Nick Dyrenfurth [$]: “Australia — and Victoria — would be in a far stronger position against COVID-19 had it not been for free-market utopianism advocated by libertarian ideologues during the last three to four decades. This fundamentalist agenda has undercut our ability to effectively respond to COVID-19. … It is responsible, in the main, for contracting out essential services… privatising strategic assets, signing bilateral free trade agreements, endless workplace deregulation, and the demise of Australia’s car manufacturing industry. These policies damaged our sovereign capability. We don’t make things any more, nor procure them, including critical medical supplies and emergency PPE. An insecurely employed, underpaid workforce, denuded of vocational training and contracted out to labour hire firms who adopt a cavalier approach to OHS issues, was ill-equipped to fill urgent production needs or perform critical safety tasks. Yet the response by free-market zealots responsible for subcontracting national sovereignty is to blame government when events inexorably go pear shaped. This pandemic has also shone new light on social incohesion and economic insecurity. Hyper-individualism has frayed our social fabric and imperilled our ability to act collectively and co-operatively in a crisis”.
Via Flood Media’s regular link roundup, Ed Rooksby on the renewed right-wing obsession with an imaginary communist threat: “[W]e should remember that the famous imagery of the ‘spectre’ … refers not so much to any (as yet) real, material forces of communism but precisely to a phantom — a largely imaginary fear that the old powers project onto the figure of what they take to be ‘communism’. … So, back to the post-2008 context and a system beset by permanent and constantly deepening economic and political dysfunction, lurching from one crisis to another. Perhaps we can see current obsession with ‘communism’ on the part of the political representatives of the bourgeoisie as intensified expression of these long-running nightmare-desires. Indeed, might we see the increasingly grotesque and buffoonish guises of its chief political representatives — utterly absurd smirking clowns like Trump and Johnson — as a sort of disguised cry for help? The clown show at the White House and in Downing Street expresses a deep self-loathing and a kind of pleading to be put out of its misery. The ruling class no longer has any respect for itself. It wants to be relieved of the terrible burden of its authority. It sees ‘communism’ everywhere because it wants to see it everywhere because it secretly longs for an end to capitalism and its own abolition as a class. The great trajedy, of course, is that the left is in no position to grant them their desire.”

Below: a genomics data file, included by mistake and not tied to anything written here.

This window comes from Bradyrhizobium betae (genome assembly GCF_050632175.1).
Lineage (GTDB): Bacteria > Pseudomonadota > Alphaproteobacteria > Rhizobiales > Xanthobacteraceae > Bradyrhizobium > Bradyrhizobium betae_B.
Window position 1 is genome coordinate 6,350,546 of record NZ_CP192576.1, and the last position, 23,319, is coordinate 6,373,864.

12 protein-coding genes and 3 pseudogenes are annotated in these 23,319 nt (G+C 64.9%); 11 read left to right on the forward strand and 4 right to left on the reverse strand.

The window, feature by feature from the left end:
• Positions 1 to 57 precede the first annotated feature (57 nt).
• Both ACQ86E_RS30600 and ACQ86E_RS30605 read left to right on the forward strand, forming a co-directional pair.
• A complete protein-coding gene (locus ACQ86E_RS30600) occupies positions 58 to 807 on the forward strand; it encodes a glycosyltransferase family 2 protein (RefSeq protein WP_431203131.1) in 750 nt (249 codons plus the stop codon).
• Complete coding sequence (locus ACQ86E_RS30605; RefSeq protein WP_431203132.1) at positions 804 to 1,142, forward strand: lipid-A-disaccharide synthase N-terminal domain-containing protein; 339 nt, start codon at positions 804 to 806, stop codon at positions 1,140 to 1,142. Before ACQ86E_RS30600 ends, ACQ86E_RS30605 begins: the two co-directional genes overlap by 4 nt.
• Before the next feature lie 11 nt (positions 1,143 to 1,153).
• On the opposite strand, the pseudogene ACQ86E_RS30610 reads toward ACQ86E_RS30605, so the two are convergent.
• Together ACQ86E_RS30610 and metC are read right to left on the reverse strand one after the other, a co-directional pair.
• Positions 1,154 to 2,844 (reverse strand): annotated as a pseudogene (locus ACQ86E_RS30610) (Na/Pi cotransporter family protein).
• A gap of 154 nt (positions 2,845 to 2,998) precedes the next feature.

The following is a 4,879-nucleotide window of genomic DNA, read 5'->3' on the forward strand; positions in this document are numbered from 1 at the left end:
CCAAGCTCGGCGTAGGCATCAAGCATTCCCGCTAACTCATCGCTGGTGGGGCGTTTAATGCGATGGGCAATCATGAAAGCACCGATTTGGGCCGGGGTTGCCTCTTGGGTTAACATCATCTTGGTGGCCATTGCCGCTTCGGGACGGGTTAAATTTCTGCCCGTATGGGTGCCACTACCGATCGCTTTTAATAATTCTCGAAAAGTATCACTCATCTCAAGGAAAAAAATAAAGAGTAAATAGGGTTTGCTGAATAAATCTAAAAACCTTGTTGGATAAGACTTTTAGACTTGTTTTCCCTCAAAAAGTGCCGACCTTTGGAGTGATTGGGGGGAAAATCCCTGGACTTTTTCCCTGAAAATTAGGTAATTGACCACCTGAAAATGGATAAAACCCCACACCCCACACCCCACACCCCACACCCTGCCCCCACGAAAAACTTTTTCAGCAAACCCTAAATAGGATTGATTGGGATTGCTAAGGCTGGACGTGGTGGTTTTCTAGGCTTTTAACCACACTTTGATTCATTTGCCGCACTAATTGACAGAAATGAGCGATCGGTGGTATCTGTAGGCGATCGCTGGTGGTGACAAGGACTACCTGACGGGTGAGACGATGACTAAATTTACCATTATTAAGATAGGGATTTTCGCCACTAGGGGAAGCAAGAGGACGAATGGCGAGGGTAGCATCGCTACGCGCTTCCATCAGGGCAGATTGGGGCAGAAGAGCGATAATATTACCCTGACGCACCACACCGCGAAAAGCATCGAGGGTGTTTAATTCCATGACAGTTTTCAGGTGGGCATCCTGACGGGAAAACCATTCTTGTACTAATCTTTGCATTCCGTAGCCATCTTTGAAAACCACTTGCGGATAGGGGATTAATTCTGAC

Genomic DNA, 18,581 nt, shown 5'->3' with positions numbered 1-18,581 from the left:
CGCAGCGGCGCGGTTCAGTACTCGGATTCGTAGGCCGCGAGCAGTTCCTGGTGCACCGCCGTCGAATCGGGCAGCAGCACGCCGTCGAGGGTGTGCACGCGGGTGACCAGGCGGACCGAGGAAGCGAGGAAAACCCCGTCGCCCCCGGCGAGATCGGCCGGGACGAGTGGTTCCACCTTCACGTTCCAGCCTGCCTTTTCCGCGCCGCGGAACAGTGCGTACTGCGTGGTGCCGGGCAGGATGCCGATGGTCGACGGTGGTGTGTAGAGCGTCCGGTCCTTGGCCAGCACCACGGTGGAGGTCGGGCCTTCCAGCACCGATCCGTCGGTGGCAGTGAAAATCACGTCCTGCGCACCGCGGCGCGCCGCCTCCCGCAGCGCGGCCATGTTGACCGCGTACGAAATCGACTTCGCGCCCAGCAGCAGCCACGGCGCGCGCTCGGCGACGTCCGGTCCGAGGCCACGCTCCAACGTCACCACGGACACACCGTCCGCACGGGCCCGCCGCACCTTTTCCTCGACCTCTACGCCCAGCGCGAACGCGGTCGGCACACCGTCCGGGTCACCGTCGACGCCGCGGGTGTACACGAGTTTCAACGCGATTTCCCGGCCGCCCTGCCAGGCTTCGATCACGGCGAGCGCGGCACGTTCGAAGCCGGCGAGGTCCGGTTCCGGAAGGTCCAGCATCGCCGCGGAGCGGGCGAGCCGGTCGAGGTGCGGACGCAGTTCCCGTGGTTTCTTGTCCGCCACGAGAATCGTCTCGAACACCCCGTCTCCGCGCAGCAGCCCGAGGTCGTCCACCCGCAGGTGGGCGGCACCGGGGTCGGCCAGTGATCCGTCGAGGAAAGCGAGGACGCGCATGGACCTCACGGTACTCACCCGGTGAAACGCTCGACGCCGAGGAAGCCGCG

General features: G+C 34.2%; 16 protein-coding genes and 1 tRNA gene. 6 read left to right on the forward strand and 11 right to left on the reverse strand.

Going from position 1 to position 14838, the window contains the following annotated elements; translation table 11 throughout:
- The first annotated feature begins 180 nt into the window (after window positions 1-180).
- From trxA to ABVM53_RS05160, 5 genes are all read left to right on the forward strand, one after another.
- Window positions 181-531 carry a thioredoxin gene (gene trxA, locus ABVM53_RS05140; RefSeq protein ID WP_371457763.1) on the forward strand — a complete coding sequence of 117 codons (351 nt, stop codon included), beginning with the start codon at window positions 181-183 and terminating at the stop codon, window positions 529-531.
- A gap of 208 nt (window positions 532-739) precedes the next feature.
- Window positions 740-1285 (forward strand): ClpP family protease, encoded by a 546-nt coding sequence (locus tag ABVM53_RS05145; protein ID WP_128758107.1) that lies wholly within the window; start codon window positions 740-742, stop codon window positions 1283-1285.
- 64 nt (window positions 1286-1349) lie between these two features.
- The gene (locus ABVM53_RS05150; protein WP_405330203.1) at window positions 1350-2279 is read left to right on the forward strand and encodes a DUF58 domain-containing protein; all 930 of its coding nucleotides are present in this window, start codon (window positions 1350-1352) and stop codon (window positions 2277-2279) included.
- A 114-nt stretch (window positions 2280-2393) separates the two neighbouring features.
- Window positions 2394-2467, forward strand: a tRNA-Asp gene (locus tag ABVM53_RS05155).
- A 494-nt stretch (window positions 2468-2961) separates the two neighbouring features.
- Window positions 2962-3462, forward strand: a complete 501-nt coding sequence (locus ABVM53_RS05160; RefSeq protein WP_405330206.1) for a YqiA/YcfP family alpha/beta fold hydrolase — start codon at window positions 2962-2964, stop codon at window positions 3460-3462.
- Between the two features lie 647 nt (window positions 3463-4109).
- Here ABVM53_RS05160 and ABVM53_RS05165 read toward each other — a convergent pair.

A recent SMH headline — Economy to recover strongly, but wages and jobs will not — put me in mind of an editorial from Salvage #8: “Millions of workers, with little or no support from the state, have been forced to risk their health and that of others around them by crowding onto contagious public transport and going to work every day. … Lauded for their ‘sacrifices’, they are actually being sacrificed. And sacrificed to what is, in the truest sense of the word, a fetish. The genre of handwringing commentary that poses a ‘hard choice’ between health and ‘the economy’ merely exposes the intangibility of the latter. The ‘economy’ is no more an object with needs and wants than the king-God Moloch — unless we endow either with them, and give up our weak and needy to the fiery idols. The ‘economy’ denotes that realm of human production and reproduction in which surplus value is produced, and the exploiters of that surplus value are becoming anxious that its flow has been shut off… [T]he owners of capital are still owning it in the same way as they did three months ago, only now all the indicators that supposedly justify their obscene levels of remuneration are heading downwards at an unprecedented rate. Far more than even the crisis of 2008, Covid-19 is exposing that it is workers, their productive and reproductive labour, who do the key work for capitalism. Might one of the reasons for the eagerness to end the lockdown in order to revive the ‘economy’ be that the lockdown demonstrates the possibility of abolishing the ‘economy’?”